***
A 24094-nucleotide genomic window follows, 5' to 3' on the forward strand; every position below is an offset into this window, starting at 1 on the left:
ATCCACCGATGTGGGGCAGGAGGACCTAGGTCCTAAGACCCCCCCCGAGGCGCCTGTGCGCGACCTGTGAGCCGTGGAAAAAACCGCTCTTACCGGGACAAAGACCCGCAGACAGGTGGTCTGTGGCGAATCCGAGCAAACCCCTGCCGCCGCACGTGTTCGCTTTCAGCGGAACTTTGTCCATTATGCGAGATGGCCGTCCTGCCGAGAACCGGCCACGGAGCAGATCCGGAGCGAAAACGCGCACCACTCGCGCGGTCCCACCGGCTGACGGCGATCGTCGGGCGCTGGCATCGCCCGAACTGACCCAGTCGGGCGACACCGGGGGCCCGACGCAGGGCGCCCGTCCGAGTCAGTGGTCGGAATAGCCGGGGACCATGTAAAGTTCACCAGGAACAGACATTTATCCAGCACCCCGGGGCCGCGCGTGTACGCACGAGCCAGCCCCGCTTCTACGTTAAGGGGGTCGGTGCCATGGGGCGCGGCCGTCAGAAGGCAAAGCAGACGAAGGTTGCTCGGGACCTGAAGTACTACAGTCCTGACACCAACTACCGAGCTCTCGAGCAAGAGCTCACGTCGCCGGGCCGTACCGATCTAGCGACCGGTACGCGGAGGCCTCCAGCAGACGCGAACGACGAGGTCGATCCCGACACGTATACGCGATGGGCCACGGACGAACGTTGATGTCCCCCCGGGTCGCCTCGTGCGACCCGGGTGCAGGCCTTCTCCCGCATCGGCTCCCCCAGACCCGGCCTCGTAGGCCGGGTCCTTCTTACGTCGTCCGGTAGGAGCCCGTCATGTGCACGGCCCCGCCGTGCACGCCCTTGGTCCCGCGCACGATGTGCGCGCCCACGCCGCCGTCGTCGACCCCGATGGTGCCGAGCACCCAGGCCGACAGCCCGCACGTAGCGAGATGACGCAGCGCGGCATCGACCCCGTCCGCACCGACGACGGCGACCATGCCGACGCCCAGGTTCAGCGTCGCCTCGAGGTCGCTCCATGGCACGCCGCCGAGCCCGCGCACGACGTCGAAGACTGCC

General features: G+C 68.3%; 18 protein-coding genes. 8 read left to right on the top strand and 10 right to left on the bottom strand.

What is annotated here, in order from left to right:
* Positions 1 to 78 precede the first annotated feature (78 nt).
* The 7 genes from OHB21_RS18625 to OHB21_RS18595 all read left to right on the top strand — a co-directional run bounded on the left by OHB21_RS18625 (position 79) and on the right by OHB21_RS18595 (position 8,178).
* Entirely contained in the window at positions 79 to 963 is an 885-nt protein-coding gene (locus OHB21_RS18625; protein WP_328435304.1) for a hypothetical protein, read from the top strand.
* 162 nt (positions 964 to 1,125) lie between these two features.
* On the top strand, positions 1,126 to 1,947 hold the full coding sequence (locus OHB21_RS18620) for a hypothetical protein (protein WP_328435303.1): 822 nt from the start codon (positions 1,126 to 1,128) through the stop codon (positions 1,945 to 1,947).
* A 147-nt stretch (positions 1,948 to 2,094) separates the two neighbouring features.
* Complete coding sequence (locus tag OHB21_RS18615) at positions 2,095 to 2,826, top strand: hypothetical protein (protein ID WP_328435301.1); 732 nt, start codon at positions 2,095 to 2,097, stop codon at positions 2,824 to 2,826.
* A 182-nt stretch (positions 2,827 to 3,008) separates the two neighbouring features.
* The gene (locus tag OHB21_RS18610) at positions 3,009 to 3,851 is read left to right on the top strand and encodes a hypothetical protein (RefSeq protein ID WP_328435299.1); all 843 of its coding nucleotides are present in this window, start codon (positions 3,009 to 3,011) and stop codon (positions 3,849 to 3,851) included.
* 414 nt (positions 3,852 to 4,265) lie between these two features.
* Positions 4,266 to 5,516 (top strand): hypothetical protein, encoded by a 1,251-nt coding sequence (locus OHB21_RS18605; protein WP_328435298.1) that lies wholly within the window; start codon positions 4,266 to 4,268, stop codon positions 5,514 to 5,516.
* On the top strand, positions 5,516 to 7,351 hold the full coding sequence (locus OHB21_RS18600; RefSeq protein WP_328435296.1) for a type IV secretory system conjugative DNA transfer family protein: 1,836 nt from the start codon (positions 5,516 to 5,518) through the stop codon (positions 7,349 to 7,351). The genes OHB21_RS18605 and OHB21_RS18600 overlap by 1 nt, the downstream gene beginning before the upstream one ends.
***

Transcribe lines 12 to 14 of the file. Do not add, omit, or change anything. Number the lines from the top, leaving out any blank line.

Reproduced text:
* A 182-nt stretch (positions 2,827 to 3,008) separates the two neighbouring features.
* The gene (locus tag OHB21_RS18610) at positions 3,009 to 3,851 is read left to right on the top strand and encodes a hypothetical protein (RefSeq protein ID WP_328435299.1); all 843 of its coding nucleotides are present in this window, start codon (positions 3,009 to 3,011) and stop codon (positions 3,849 to 3,851) included.
* 414 nt (positions 3,852 to 4,265) lie between these two features.